Simple activities that made lasting memories!
This and That
by Elaine Wold
What ever happened to that childhood custom of going "a-Maying"? May Day was a great occasion when we were kids. Children made homemade baskets and filled them with wildflowers, candy, cookies, or treats and then hung them on the door or set them on the steps of friends to surprise them. It was a custom symbolic of love and friendship for friends and loved ones.
We gathered all that made our gardens gay,
We gleaned the woods and meadows East and West.
And hung our baskets full of flowers of May,
Upon the doors of those we loved the best.
May Day is observed in various ways in other countries. In Russia, May Day brings the rattles of arms, with parades showing the power of their armed forces. Many countries in Europe celebrate it as we do our Labor Day. Roman May festivals honored the goddess of flowers and gaiety. English festivals included going a-Maying and gathering hawthorn flowers, called Mays, and then crowning the most beautiful girl as Queen of May. The hawthorn is regarded as a cosmetic and disguise for freckles.
The fair maiden who at the first of May
Goes to the field at break of day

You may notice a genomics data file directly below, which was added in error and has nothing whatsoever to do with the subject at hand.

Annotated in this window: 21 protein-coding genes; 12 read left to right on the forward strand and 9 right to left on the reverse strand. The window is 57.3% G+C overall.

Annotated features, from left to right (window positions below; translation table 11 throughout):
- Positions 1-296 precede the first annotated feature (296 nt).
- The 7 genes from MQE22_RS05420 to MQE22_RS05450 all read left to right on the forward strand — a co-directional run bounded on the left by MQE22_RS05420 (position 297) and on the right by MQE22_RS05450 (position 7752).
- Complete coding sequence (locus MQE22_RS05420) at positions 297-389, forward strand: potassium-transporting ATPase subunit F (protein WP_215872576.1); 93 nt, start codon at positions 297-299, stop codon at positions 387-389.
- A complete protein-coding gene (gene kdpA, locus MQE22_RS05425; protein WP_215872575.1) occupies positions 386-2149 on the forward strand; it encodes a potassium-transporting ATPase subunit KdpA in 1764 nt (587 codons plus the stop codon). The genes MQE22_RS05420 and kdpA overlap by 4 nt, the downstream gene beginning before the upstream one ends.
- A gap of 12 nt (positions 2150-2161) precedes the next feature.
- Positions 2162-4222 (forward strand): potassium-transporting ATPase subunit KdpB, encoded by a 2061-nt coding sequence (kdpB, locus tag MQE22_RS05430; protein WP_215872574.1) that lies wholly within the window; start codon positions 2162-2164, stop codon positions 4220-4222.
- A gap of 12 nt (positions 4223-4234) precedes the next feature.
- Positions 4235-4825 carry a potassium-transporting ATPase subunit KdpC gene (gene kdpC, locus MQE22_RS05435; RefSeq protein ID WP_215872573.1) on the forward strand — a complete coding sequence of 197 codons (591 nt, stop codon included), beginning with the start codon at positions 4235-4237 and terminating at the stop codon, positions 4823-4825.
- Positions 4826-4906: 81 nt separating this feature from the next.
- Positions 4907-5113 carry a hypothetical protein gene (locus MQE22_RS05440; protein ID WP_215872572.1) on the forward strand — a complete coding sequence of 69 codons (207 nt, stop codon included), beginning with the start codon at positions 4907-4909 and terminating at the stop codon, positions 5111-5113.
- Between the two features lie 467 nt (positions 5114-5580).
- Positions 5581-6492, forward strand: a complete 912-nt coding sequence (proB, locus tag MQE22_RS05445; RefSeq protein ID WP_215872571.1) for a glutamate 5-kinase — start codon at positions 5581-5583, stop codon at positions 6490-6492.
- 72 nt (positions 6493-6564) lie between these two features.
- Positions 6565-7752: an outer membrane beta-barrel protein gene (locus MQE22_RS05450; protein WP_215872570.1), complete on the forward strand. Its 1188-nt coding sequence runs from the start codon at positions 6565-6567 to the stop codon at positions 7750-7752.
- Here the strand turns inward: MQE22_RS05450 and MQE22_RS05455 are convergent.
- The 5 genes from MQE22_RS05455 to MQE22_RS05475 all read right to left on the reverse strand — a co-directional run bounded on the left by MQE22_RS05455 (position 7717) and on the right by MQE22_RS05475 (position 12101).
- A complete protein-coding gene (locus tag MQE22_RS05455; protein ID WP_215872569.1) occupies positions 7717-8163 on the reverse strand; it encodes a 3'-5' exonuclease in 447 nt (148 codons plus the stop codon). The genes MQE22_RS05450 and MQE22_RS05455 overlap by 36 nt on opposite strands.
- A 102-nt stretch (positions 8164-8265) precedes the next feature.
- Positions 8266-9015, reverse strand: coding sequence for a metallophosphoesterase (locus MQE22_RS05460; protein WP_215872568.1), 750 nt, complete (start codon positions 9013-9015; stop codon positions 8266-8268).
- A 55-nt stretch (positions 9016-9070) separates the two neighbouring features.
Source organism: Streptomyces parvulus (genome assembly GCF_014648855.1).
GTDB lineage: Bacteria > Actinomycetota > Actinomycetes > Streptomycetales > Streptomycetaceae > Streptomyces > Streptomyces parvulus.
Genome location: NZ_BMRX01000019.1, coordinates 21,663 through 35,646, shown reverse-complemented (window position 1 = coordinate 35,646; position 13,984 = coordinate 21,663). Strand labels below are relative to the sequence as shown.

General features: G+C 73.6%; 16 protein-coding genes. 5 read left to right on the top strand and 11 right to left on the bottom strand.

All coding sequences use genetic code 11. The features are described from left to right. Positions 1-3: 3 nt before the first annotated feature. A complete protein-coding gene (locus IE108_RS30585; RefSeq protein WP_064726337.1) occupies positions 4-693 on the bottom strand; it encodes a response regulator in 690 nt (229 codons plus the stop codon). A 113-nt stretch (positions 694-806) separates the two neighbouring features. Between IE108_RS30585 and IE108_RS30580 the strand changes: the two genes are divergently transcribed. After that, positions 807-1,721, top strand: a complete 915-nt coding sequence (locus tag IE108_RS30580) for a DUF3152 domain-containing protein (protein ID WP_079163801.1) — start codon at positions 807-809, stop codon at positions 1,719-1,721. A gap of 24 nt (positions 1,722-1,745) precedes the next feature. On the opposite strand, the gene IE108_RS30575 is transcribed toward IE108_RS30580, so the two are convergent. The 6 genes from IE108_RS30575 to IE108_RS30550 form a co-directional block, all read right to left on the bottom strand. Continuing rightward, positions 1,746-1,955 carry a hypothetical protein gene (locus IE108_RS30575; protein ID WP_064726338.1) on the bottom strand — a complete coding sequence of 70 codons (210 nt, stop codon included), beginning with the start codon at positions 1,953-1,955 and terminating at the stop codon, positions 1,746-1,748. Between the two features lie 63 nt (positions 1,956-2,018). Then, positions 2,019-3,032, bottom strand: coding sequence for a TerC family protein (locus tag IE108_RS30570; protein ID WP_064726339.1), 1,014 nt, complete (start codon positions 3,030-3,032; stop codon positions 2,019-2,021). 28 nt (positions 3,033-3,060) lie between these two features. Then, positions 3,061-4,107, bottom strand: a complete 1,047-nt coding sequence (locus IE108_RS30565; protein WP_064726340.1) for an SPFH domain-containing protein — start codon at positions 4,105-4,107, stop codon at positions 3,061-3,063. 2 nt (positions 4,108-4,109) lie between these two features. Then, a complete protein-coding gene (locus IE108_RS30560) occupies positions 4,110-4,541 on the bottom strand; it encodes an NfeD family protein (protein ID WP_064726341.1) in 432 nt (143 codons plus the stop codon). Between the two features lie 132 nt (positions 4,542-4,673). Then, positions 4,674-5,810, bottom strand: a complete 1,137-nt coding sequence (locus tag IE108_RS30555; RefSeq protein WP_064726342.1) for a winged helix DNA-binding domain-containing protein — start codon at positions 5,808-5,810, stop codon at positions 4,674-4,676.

And washes in dew from the hawthorn tree,
Will ever after handsome be.
(Mother Goose Rhyme)
May poles were often constructed as an English custom too, when streamers would be attached to a mast and young people would dance around the Maypole.
We dance around the May pole,
And sing for May day joys,
We wrap the pole in colors gay,
As happy girls and boys.
We gather pretty wildflowers
And make May baskets too,
We give them to our friends
We think it's fun to do.
Even though it seems this custom has gone, along with many other valued things from the past, we can still carry the spirt of May Day with us. With many various flowers reflecting May Day, I still enjoy this poem.
My son brought me dandelions
When he was three years old
Ragged, crumpled dandelions
But the color of pure gold.
Now my son is thirty three
And he brings me roses red,
But why, with all their loveliness
Do I wish for dandelions instead?
Celebrations & Observances
From the Files of 5
This Week's Birthdays:
May 4---Beau Birkholz
May 7---Ben Johnson
May 7---Kim Mellon (Tim's wife)
More May Birthdays:
May 10---Curt Henderson
May 12---James Dake
May 14---Ernie Dake
May 16---Angelic Ann Freesemann (6 years)
May 17---Dwight Anderson
May 19---Ryan Hellevang
May 22---Dan Henderson
May 23---Don Pettit
May 23---David O'Brien
May 25---Amy Ellen Dake
May 26---Rick Anderson
May 28---Jason Hunt
May 28---Jazmine Jane Hill (2 years)
May 29---Kristi Kay Larson Indermark
May 31---Mavis Anderson Morgan
May 16---Nathan and Brenda Anderson Hill (9 years)
May 27---Dwight and Janie Anderson (34 years)
May 31---Tom and Mavis Anderson Morgan (48 years)
May Special Days
May 1---May Day (hanging May baskets day)
May 8---Mother's Day
May 15---Armed Forces Day
May 30---Memorial Day